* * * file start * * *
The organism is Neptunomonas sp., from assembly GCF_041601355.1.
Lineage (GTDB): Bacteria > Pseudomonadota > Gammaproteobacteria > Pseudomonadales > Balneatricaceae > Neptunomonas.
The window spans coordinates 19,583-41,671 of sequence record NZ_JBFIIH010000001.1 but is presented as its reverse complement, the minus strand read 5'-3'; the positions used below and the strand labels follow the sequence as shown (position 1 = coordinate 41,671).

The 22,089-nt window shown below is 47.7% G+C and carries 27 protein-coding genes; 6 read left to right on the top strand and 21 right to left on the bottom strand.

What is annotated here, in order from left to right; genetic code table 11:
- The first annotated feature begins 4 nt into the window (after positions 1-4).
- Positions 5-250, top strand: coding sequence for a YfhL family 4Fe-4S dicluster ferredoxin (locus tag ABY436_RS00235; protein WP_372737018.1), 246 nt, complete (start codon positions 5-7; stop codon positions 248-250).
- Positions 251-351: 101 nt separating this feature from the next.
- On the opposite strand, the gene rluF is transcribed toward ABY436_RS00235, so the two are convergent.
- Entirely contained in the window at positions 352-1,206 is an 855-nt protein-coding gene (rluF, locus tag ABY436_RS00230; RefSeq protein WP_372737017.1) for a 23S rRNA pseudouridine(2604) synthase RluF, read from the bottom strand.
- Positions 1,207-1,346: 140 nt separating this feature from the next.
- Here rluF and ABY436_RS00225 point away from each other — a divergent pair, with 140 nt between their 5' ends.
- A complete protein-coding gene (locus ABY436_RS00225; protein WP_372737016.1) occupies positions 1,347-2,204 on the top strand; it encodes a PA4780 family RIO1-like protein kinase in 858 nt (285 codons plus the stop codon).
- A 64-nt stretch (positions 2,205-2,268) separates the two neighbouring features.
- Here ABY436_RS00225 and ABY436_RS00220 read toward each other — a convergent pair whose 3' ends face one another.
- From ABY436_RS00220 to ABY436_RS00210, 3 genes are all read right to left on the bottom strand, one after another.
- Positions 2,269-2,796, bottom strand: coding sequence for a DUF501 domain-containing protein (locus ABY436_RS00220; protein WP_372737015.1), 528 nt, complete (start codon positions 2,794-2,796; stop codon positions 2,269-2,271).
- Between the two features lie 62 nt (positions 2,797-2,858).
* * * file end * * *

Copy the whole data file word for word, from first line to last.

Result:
The organism is Neptunomonas sp., from assembly GCF_041601355.1.
Lineage (GTDB): Bacteria > Pseudomonadota > Gammaproteobacteria > Pseudomonadales > Balneatricaceae > Neptunomonas.
The window spans coordinates 19,583-41,671 of sequence record NZ_JBFIIH010000001.1 but is presented as its reverse complement, the minus strand read 5'-3'; the positions used below and the strand labels follow the sequence as shown (position 1 = coordinate 41,671).

The 22,089-nt window shown below is 47.7% G+C and carries 27 protein-coding genes; 6 read left to right on the top strand and 21 right to left on the bottom strand.

What is annotated here, in order from left to right; genetic code table 11:
- The first annotated feature begins 4 nt into the window (after positions 1-4).
- Positions 5-250, top strand: coding sequence for a YfhL family 4Fe-4S dicluster ferredoxin (locus tag ABY436_RS00235; protein WP_372737018.1), 246 nt, complete (start codon positions 5-7; stop codon positions 248-250).
- Positions 251-351: 101 nt separating this feature from the next.
- On the opposite strand, the gene rluF is transcribed toward ABY436_RS00235, so the two are convergent.
- Entirely contained in the window at positions 352-1,206 is an 855-nt protein-coding gene (rluF, locus tag ABY436_RS00230; RefSeq protein WP_372737017.1) for a 23S rRNA pseudouridine(2604) synthase RluF, read from the bottom strand.
- Positions 1,207-1,346: 140 nt separating this feature from the next.
- Here rluF and ABY436_RS00225 point away from each other — a divergent pair, with 140 nt between their 5' ends.
- A complete protein-coding gene (locus ABY436_RS00225; protein WP_372737016.1) occupies positions 1,347-2,204 on the top strand; it encodes a PA4780 family RIO1-like protein kinase in 858 nt (285 codons plus the stop codon).
- A 64-nt stretch (positions 2,205-2,268) separates the two neighbouring features.
- Here ABY436_RS00225 and ABY436_RS00220 read toward each other — a convergent pair whose 3' ends face one another.
- From ABY436_RS00220 to ABY436_RS00210, 3 genes are all read right to left on the bottom strand, one after another.
- Positions 2,269-2,796, bottom strand: coding sequence for a DUF501 domain-containing protein (locus ABY436_RS00220; protein WP_372737015.1), 528 nt, complete (start codon positions 2,794-2,796; stop codon positions 2,269-2,271).
- Between the two features lie 62 nt (positions 2,797-2,858).